More when I am settled back in at home in La Crosse. (It makes me flinch to type "home" and "La Crosse" in the same sentence, when I am home right now in Madison. Sigh.)
Tuesday, December 16, 2003
Just call me chipper & unemployed
Or, SUNshiney fun
It's hard to believe I'll be jobless as of Jan. 1, 2004. This is what I wanted, of course, but when I scan ahead to my life in January, I'm still amazed to think that I will have whole weeks with nothing planned. I don't know what I'll do. Maybe get depressed. Or maybe rediscover that, given time and space, I do have the occasional interesting idea and I can still get excited over what the future holds. I'm purposely not planning. I guess you'll read about it as it happens.
Started my Twelfth Night tokens tonight (I wasn't hungry when I got home, so I scouted something to do for an hour until I felt like dinner, and my eye fell on the stash of beads set aside for tokens). I like the way they look; the millefiori bead really makes the token. That's all I'll say about them. My friends who'll be at Twelfth Night in Nordskogen will all get one, if they get to me early enough in the event.
SUN was an excellent event. As I mentioned to someone Saturday evening, Nordskogen/Tor Aerie are getting a reputation for endless squabbles, information gaps, ill feelings, etc. before events, which then vanish in the clear light of a beautifully-run, delightful event. That's not to say no one holds grudges. The whole geographical area, in fact, is beginning to melt into one large pool of grudges. I feel for my friends, who are dividing into different factions every time I see/talk to them, and who (for some reason) seem to think I want to hear about every small offense committed by my other friends. Honestly, I do feel for them. But every time I'm caught in someone's complaint range, let me tell you, I am so happy to be moving to Jararvellir and NOT Nordskogen.
The event itself was held in the student union in Minneapolis, which was terrific for an educational event: we had a dozen well-appointed meeting rooms in which to hold classes, and a larger hall for Court and the guest speaker. Both of my classes went well; the kumihimo class was all beginners, but enthusiastic beginners. There were perhaps 9 in the class, including three teenage girls (all SCA daughters, all tall and skinny with long straight hair) who sat in on the class intending on hanging out and playing Magic, then suddenly found themselves addicted to a new hobby. I kid you not. Once they were all doing the basic stitch (see the handout if you're curious), they couldn't stop. Later they stood in line at the sandwich shop together, three willowy Norns bent over their braiding as if it were truly life or death. I was quite impressed.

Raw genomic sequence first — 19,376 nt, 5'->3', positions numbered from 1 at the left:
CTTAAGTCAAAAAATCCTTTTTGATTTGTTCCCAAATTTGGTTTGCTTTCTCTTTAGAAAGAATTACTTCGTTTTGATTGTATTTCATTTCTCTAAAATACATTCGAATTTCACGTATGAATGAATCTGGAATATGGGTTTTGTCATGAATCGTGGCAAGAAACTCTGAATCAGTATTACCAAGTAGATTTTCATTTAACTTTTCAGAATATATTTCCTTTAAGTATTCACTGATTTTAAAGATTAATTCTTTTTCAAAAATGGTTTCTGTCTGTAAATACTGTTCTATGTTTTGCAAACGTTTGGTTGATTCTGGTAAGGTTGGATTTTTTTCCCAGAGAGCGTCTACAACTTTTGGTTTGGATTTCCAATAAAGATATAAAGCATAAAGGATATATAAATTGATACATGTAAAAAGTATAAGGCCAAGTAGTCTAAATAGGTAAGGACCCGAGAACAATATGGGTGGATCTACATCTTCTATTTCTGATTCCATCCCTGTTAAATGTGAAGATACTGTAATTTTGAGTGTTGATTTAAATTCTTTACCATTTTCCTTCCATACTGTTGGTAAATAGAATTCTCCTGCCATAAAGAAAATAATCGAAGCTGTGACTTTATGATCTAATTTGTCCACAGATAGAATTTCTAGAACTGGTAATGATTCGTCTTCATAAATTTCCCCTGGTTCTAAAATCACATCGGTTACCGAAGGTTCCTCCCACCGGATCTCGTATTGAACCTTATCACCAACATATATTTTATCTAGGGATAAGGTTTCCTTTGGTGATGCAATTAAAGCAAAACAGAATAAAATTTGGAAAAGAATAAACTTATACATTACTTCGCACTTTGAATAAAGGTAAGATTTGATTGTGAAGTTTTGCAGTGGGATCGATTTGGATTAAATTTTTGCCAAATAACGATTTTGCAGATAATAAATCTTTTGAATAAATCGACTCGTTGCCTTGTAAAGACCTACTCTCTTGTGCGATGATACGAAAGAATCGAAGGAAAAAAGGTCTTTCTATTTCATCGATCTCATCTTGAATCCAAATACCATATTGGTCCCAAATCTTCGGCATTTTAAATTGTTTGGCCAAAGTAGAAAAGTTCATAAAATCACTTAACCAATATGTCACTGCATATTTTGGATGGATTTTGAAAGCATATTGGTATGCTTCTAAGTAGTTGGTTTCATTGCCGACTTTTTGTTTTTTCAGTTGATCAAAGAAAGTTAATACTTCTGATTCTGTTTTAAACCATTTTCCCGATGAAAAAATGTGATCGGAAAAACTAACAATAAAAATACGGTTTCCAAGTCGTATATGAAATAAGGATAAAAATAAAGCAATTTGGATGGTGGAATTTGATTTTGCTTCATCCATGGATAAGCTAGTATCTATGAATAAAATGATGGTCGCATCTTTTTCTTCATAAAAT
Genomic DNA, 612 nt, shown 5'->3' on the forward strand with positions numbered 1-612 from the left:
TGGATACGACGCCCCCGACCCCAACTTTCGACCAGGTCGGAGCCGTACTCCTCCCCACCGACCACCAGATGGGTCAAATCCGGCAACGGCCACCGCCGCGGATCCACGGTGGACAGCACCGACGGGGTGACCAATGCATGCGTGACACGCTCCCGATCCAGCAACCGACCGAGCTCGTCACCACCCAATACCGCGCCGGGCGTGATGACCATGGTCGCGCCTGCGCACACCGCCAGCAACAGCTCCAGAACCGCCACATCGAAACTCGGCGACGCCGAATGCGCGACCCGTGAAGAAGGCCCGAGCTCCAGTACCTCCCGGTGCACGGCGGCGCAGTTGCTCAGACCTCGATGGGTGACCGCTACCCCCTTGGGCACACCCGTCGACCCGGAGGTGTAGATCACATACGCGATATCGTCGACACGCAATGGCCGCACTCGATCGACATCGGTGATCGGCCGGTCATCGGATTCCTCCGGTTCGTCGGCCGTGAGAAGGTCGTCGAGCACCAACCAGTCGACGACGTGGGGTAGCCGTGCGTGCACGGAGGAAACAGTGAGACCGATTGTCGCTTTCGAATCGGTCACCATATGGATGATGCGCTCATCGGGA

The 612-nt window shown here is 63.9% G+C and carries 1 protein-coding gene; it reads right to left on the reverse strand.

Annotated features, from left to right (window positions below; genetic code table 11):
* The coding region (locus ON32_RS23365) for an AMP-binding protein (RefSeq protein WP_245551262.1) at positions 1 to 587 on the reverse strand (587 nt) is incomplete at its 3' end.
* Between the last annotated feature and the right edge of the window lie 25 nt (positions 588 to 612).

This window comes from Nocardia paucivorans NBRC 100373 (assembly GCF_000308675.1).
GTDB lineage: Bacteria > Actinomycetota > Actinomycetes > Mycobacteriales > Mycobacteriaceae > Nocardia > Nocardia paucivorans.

The provost let me know the Monday before the event (well...it was almost the week's notice I had requested) that there had been a cancellation and I was needed to teach the Medieval Harmonies class after all. After I hyperventilated for a few minutes, I knuckled down and did a quick handout to help me organize the thing. (It won't be showing up on the Internet anytime soon. That class will need to be taught a few more times, and the handout revised with some citations to actual books instead of the websites I had quick access to, before it goes up on the web.)
About 15 people showed up, scaring the bejeebers out of me. Basically I covered everything I wanted to, but had some awkward moments along the way while I babbled uncontrollably, tried four unwieldy ways to say something before finding the right one, and left the documentation of the songs we sang to the attendees--two of whom were a Music Laurel and a Bardic Laurel (guess which), who could not agree on the periodicity of "Twa Corbies". Before I teach that class again, I'm documenting EVERYTHING--or if I can't, I'm leaving it out!
Also, I'm leaving out the modes thing next time; I seemed to lose a lot of people there, and it's no wonder: I really didn't have a point to make, just that stuff sounds medieval if it sounds modal. How that adds to a discussion of simple medieval harmonies, I'm not sure. Josceline said she hadn't gotten into modes in her medieval music 101 class the hour before; if she doesn't consider them essential, I don't think I will either.
Most people did seem to enjoy the class. I had quite a few bardic friends there to lend voices and moral support. This made for some good singing moments. Several people had music performance/theory backgrounds, which of course was not required to take the class, but it did help when I was having trouble explaining something and someone would pipe up with the right way to state it. I brought my Yamaha keyboard (the Period Instrument, as Peter Schickele would call it) and my plucked psaltery, which is an actual period instrument, and then discovered halfway through the class that they were tuned about a whole step apart. Oh well. So I never used them both in the same exercise...!
Prince Aubrey's Lady (not the Princess, but His wife) was there and took a very active interest, even staying after class to give me some positive feedback. I had not really talked to her before Aubrey won Coronet. I remember her vaguely from Coronet in Coldedernhale; she was very nearly Lady Heir, since he came in second and had been fighting for her. Otherwise I never saw her. Since Aubrey and Anne's investiture she is kind of an automatic chamberlain, traveling with Aubrey and helping organize things. More importantly, I see her taking more interest in the SCA, in the form of going to classes, hanging out and talking to people at events, and everywhere you see her nice smile. She may have been relieved that Aubrey didn't win at Coldedernhale, I don't know. But I think if he had, she would have made a fine Princess.